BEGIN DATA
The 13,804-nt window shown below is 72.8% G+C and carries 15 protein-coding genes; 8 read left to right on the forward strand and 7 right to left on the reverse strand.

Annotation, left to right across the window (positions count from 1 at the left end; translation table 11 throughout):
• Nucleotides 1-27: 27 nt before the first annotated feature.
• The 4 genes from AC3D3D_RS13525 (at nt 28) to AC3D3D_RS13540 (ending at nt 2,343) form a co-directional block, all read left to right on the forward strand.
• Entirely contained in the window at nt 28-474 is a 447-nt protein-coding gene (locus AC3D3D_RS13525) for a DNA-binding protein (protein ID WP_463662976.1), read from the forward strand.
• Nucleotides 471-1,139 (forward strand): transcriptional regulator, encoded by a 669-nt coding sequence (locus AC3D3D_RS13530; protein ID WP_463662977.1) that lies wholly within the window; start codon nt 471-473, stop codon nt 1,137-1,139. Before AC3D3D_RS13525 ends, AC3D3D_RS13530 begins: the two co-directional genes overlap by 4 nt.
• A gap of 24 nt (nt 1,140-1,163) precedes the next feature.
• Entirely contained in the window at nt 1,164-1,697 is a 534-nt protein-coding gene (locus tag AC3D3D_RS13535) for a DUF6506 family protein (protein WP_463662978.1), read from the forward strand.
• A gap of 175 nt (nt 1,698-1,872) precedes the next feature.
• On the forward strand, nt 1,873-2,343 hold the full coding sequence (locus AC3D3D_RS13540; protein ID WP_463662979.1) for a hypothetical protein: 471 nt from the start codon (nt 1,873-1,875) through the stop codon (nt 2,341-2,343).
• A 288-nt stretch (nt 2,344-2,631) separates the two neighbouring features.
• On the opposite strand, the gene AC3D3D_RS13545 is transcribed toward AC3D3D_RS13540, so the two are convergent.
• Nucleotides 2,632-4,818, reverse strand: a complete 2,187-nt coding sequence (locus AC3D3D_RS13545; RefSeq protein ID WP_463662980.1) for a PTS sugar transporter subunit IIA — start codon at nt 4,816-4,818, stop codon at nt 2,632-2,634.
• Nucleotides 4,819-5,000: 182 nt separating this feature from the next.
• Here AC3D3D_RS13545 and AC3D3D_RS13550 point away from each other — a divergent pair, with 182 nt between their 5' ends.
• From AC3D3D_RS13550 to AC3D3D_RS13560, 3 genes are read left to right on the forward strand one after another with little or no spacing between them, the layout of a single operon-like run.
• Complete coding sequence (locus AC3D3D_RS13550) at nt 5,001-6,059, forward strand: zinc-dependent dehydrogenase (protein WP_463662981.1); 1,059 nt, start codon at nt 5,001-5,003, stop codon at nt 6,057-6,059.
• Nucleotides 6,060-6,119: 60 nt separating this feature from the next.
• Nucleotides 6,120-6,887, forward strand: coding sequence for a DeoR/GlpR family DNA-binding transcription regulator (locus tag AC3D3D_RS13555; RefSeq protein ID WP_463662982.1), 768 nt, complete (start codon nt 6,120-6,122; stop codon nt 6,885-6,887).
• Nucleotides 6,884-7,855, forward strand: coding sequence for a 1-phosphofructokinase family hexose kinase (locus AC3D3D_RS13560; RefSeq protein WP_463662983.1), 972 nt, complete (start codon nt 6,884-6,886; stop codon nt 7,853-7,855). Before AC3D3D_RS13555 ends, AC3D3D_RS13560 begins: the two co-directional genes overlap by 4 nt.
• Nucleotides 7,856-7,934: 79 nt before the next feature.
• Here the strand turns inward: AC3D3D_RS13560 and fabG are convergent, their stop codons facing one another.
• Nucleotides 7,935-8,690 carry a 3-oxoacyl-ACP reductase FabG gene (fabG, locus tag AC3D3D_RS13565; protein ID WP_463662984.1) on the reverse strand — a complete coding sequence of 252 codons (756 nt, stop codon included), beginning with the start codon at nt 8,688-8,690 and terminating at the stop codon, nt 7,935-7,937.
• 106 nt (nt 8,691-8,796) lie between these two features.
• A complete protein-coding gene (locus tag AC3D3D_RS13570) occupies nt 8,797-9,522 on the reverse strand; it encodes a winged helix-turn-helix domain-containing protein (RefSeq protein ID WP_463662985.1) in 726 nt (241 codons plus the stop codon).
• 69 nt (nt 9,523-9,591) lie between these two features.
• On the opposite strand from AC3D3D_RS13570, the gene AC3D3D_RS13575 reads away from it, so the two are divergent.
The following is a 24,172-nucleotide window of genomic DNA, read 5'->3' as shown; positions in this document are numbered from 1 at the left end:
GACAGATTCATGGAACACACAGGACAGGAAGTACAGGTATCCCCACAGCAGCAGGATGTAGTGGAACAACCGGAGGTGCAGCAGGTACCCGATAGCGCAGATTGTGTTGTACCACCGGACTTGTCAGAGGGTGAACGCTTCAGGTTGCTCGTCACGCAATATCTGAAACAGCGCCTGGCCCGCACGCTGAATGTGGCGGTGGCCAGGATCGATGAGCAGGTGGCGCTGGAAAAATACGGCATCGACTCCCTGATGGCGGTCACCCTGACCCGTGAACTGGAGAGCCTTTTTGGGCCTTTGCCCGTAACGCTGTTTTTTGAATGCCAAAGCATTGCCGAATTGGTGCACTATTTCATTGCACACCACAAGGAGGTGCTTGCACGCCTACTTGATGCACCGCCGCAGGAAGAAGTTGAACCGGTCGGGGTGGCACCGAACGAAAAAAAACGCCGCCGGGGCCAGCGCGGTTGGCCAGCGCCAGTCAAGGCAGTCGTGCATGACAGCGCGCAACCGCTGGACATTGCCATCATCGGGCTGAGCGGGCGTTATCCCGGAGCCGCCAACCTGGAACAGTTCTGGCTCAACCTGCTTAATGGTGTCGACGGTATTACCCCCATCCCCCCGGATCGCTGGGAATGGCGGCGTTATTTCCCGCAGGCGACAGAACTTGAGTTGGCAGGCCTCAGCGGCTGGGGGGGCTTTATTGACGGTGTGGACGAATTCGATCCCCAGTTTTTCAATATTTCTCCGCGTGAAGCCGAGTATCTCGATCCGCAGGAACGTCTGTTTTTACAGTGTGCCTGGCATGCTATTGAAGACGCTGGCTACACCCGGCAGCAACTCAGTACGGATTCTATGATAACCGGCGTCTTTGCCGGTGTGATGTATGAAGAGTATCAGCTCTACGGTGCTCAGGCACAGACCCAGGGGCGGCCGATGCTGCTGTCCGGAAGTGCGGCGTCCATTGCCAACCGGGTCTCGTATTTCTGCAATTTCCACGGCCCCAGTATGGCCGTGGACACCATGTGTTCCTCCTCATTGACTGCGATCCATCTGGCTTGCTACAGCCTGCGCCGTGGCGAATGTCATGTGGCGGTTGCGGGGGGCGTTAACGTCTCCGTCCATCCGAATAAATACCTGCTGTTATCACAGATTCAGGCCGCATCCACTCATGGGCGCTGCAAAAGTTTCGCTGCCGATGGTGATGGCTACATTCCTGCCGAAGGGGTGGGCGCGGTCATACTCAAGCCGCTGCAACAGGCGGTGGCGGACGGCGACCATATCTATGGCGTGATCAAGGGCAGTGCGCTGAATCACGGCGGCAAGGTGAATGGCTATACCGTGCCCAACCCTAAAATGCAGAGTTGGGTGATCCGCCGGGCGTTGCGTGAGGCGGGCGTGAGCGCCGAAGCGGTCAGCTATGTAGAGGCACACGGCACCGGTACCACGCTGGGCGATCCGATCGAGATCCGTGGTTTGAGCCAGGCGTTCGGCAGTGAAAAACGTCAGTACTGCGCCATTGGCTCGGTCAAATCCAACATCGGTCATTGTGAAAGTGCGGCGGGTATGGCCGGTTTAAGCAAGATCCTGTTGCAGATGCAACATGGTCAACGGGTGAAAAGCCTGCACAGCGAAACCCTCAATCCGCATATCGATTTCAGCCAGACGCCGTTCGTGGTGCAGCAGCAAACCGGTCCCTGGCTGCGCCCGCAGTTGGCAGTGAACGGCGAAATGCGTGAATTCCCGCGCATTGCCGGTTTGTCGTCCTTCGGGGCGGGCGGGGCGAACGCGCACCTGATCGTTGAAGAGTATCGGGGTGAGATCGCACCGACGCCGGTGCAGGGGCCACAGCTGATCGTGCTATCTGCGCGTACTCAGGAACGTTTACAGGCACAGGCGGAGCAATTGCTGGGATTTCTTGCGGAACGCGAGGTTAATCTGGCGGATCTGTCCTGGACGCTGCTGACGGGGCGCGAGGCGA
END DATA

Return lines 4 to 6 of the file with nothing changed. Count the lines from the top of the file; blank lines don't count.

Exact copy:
• The 4 genes from AC3D3D_RS13525 (at nt 28) to AC3D3D_RS13540 (ending at nt 2,343) form a co-directional block, all read left to right on the forward strand.
• Entirely contained in the window at nt 28-474 is a 447-nt protein-coding gene (locus AC3D3D_RS13525) for a DNA-binding protein (protein ID WP_463662976.1), read from the forward strand.
• Nucleotides 471-1,139 (forward strand): transcriptional regulator, encoded by a 669-nt coding sequence (locus AC3D3D_RS13530; protein ID WP_463662977.1) that lies wholly within the window; start codon nt 471-473, stop codon nt 1,137-1,139. Before AC3D3D_RS13525 ends, AC3D3D_RS13530 begins: the two co-directional genes overlap by 4 nt.